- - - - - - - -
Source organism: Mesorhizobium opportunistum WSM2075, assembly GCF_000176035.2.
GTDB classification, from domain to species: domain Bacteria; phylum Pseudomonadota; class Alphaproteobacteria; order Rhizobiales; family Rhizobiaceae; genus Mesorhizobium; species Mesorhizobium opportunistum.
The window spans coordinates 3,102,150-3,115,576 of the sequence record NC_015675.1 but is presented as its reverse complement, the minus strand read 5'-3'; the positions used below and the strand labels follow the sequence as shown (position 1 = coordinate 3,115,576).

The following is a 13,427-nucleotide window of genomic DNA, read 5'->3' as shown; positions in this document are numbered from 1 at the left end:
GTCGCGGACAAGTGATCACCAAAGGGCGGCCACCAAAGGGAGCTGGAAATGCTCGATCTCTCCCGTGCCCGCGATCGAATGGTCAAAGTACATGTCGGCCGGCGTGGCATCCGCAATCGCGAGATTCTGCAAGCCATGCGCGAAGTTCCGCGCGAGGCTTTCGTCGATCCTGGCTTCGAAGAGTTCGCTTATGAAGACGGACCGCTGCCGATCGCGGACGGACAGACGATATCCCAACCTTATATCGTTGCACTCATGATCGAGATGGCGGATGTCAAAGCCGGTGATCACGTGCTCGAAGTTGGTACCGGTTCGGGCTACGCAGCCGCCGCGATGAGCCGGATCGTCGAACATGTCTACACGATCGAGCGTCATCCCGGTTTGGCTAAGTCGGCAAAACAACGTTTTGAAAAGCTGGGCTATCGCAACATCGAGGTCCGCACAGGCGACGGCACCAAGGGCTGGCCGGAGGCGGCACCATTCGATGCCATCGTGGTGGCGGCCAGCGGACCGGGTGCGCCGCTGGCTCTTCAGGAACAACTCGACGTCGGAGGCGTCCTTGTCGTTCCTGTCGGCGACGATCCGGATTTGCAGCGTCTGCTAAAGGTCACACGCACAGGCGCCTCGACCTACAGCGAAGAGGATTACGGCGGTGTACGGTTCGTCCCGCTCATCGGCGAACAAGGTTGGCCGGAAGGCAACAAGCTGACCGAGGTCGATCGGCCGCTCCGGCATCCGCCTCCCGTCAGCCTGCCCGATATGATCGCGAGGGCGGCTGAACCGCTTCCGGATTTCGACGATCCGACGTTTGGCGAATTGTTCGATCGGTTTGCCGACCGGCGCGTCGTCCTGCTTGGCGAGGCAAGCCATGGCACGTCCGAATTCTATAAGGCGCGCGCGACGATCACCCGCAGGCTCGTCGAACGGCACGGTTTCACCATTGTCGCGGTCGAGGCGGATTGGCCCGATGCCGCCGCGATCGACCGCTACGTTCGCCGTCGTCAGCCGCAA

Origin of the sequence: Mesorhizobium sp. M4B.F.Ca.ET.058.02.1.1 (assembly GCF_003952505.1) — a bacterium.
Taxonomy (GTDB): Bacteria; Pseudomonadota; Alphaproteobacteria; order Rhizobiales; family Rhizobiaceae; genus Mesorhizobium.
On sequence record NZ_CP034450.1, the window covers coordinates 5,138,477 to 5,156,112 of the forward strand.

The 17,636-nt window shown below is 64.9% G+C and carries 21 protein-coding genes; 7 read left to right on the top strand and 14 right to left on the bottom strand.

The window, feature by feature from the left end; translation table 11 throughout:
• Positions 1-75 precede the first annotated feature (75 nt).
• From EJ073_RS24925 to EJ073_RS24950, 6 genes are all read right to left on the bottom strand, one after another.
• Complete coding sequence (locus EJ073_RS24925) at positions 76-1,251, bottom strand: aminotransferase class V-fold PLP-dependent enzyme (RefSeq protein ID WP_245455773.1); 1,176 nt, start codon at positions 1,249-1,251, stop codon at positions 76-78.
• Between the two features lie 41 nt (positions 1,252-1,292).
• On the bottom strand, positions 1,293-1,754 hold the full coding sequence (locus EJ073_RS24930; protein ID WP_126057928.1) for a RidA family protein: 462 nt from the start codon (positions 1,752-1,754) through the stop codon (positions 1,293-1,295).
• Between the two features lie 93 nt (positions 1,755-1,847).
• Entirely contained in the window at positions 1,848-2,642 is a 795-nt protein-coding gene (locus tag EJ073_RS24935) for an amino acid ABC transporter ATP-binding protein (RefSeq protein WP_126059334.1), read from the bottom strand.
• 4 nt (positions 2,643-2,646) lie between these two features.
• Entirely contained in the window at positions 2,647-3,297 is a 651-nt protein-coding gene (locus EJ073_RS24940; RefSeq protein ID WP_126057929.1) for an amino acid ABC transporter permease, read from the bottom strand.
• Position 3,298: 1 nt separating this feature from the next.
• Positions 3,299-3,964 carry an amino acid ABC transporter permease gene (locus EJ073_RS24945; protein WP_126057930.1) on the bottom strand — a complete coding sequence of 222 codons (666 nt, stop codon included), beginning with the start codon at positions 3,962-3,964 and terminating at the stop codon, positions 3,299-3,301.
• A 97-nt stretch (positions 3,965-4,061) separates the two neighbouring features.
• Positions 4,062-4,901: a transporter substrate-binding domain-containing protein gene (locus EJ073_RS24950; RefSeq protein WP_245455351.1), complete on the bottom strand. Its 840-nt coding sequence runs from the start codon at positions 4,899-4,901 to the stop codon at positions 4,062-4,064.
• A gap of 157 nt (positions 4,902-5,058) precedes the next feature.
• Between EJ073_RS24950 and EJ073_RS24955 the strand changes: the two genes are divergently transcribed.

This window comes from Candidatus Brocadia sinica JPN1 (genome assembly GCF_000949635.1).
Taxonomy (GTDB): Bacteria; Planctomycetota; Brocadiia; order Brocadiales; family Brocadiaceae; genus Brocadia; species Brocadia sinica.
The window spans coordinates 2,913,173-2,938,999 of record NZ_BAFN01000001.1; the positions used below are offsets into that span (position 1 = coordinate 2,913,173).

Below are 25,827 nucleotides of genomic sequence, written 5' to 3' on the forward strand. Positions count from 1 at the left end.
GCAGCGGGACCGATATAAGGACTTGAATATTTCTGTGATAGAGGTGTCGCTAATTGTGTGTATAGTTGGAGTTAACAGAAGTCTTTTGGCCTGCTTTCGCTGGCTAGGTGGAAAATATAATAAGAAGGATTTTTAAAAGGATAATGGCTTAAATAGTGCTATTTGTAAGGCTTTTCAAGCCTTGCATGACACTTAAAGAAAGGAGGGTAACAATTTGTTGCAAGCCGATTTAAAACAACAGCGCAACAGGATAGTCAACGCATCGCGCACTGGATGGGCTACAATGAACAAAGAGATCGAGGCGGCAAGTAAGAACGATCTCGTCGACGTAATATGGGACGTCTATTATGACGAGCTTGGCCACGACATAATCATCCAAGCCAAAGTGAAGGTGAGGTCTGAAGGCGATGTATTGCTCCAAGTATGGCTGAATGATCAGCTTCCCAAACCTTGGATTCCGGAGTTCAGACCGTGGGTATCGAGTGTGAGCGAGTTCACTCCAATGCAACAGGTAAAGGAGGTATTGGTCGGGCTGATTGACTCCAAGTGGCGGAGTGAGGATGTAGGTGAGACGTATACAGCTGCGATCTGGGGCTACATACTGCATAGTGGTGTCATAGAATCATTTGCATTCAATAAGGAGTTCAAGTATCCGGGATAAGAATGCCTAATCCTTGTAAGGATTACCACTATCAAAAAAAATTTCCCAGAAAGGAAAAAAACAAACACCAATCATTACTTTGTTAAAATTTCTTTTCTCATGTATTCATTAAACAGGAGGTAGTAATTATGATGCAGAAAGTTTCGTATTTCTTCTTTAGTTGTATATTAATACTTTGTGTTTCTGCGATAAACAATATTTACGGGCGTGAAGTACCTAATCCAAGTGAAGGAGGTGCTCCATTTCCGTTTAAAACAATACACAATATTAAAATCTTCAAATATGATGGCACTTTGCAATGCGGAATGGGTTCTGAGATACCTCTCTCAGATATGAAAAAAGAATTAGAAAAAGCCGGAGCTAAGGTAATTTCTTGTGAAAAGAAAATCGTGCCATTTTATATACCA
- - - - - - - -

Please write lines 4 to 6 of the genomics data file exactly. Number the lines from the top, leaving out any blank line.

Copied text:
The following is a 13,427-nucleotide window of genomic DNA, read 5'->3' as shown; positions in this document are numbered from 1 at the left end:
GTCGCGGACAAGTGATCACCAAAGGGCGGCCACCAAAGGGAGCTGGAAATGCTCGATCTCTCCCGTGCCCGCGATCGAATGGTCAAAGTACATGTCGGCCGGCGTGGCATCCGCAATCGCGAGATTCTGCAAGCCATGCGCGAAGTTCCGCGCGAGGCTTTCGTCGATCCTGGCTTCGAAGAGTTCGCTTATGAAGACGGACCGCTGCCGATCGCGGACGGACAGACGATATCCCAACCTTATATCGTTGCACTCATGATCGAGATGGCGGATGTCAAAGCCGGTGATCACGTGCTCGAAGTTGGTACCGGTTCGGGCTACGCAGCCGCCGCGATGAGCCGGATCGTCGAACATGTCTACACGATCGAGCGTCATCCCGGTTTGGCTAAGTCGGCAAAACAACGTTTTGAAAAGCTGGGCTATCGCAACATCGAGGTCCGCACAGGCGACGGCACCAAGGGCTGGCCGGAGGCGGCACCATTCGATGCCATCGTGGTGGCGGCCAGCGGACCGGGTGCGCCGCTGGCTCTTCAGGAACAACTCGACGTCGGAGGCGTCCTTGTCGTTCCTGTCGGCGACGATCCGGATTTGCAGCGTCTGCTAAAGGTCACACGCACAGGCGCCTCGACCTACAGCGAAGAGGATTACGGCGGTGTACGGTTCGTCCCGCTCATCGGCGAACAAGGTTGGCCGGAAGGCAACAAGCTGACCGAGGTCGATCGGCCGCTCCGGCATCCGCCTCCCGTCAGCCTGCCCGATATGATCGCGAGGGCGGCTGAACCGCTTCCGGATTTCGACGATCCGACGTTTGGCGAATTGTTCGATCGGTTTGCCGACCGGCGCGTCGTCCTGCTTGGCGAGGCAAGCCATGGCACGTCCGAATTCTATAAGGCGCGCGCGACGATCACCCGCAGGCTCGTCGAACGGCACGGTTTCACCATTGTCGCGGTCGAGGCGGATTGGCCCGATGCCGCCGCGATCGACCGCTACGTTCGCCGTCGTCAGCCGCAA

Origin of the sequence: Mesorhizobium sp. M4B.F.Ca.ET.058.02.1.1 (assembly GCF_003952505.1) — a bacterium.